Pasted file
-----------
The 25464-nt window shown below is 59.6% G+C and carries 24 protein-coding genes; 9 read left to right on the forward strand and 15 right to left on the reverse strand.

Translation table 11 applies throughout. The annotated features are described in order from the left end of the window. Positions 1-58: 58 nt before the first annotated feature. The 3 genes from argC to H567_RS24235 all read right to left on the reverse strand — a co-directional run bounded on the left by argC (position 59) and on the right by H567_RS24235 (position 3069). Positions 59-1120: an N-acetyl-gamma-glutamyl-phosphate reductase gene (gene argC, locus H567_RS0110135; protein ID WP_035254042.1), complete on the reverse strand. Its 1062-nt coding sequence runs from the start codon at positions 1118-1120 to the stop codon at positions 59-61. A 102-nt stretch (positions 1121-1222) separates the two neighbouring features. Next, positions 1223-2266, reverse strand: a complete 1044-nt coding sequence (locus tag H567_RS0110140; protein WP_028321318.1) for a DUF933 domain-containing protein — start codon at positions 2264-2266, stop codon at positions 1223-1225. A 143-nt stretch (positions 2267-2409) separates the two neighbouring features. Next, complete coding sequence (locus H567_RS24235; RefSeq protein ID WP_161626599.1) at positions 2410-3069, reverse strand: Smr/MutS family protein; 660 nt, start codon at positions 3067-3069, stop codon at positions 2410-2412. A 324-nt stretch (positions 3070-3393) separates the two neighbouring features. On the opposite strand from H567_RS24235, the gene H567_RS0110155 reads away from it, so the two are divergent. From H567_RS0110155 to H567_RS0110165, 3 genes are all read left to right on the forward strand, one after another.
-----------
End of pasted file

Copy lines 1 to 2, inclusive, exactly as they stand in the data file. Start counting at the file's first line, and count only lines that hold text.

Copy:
The 25464-nt window shown below is 59.6% G+C and carries 24 protein-coding genes; 9 read left to right on the forward strand and 15 right to left on the reverse strand.

Translation table 11 applies throughout. The annotated features are described in order from the left end of the window. Positions 1-58: 58 nt before the first annotated feature. The 3 genes from argC to H567_RS24235 all read right to left on the reverse strand — a co-directional run bounded on the left by argC (position 59) and on the right by H567_RS24235 (position 3069). Positions 59-1120: an N-acetyl-gamma-glutamyl-phosphate reductase gene (gene argC, locus H567_RS0110135; protein ID WP_035254042.1), complete on the reverse strand. Its 1062-nt coding sequence runs from the start codon at positions 1118-1120 to the stop codon at positions 59-61. A 102-nt stretch (positions 1121-1222) separates the two neighbouring features. Next, positions 1223-2266, reverse strand: a complete 1044-nt coding sequence (locus tag H567_RS0110140; protein WP_028321318.1) for a DUF933 domain-containing protein — start codon at positions 2264-2266, stop codon at positions 1223-1225. A 143-nt stretch (positions 2267-2409) separates the two neighbouring features. Next, complete coding sequence (locus H567_RS24235; RefSeq protein ID WP_161626599.1) at positions 2410-3069, reverse strand: Smr/MutS family protein; 660 nt, start codon at positions 3067-3069, stop codon at positions 2410-2412. A 324-nt stretch (positions 3070-3393) separates the two neighbouring features. On the opposite strand from H567_RS24235, the gene H567_RS0110155 reads away from it, so the two are divergent. From H567_RS0110155 to H567_RS0110165, 3 genes are all read left to right on the forward strand, one after another.